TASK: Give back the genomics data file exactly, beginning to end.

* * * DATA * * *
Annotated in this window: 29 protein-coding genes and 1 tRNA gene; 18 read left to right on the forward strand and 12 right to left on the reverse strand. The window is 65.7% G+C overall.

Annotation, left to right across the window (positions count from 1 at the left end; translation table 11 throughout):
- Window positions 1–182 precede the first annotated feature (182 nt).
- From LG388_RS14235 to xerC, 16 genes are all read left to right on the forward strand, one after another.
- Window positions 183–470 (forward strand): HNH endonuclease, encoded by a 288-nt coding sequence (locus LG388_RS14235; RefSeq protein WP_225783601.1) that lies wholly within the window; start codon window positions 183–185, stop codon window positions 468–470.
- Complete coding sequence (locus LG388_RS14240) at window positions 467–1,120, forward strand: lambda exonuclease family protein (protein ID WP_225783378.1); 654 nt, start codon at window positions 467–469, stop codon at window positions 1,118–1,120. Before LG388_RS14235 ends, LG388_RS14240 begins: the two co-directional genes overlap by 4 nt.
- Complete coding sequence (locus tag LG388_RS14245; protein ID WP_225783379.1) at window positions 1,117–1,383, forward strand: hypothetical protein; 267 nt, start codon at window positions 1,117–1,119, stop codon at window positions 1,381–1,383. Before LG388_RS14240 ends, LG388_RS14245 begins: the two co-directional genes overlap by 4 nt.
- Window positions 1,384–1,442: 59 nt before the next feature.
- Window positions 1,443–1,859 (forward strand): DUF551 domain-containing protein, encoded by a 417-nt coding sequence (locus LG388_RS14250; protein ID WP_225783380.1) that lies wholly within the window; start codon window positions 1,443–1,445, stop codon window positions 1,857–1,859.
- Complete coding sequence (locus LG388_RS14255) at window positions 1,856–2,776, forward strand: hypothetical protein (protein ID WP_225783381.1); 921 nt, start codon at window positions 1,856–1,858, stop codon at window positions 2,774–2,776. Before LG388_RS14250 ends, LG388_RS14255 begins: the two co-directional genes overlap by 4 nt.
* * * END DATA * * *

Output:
Annotated in this window: 29 protein-coding genes and 1 tRNA gene; 18 read left to right on the forward strand and 12 right to left on the reverse strand. The window is 65.7% G+C overall.

Annotation, left to right across the window (positions count from 1 at the left end; translation table 11 throughout):
- Window positions 1–182 precede the first annotated feature (182 nt).
- From LG388_RS14235 to xerC, 16 genes are all read left to right on the forward strand, one after another.
- Window positions 183–470 (forward strand): HNH endonuclease, encoded by a 288-nt coding sequence (locus LG388_RS14235; RefSeq protein WP_225783601.1) that lies wholly within the window; start codon window positions 183–185, stop codon window positions 468–470.
- Complete coding sequence (locus LG388_RS14240) at window positions 467–1,120, forward strand: lambda exonuclease family protein (protein ID WP_225783378.1); 654 nt, start codon at window positions 467–469, stop codon at window positions 1,118–1,120. Before LG388_RS14235 ends, LG388_RS14240 begins: the two co-directional genes overlap by 4 nt.
- Complete coding sequence (locus tag LG388_RS14245; protein ID WP_225783379.1) at window positions 1,117–1,383, forward strand: hypothetical protein; 267 nt, start codon at window positions 1,117–1,119, stop codon at window positions 1,381–1,383. Before LG388_RS14240 ends, LG388_RS14245 begins: the two co-directional genes overlap by 4 nt.
- Window positions 1,384–1,442: 59 nt before the next feature.
- Window positions 1,443–1,859 (forward strand): DUF551 domain-containing protein, encoded by a 417-nt coding sequence (locus LG388_RS14250; protein ID WP_225783380.1) that lies wholly within the window; start codon window positions 1,443–1,445, stop codon window positions 1,857–1,859.
- Complete coding sequence (locus LG388_RS14255) at window positions 1,856–2,776, forward strand: hypothetical protein (protein ID WP_225783381.1); 921 nt, start codon at window positions 1,856–1,858, stop codon at window positions 2,774–2,776. Before LG388_RS14250 ends, LG388_RS14255 begins: the two co-directional genes overlap by 4 nt.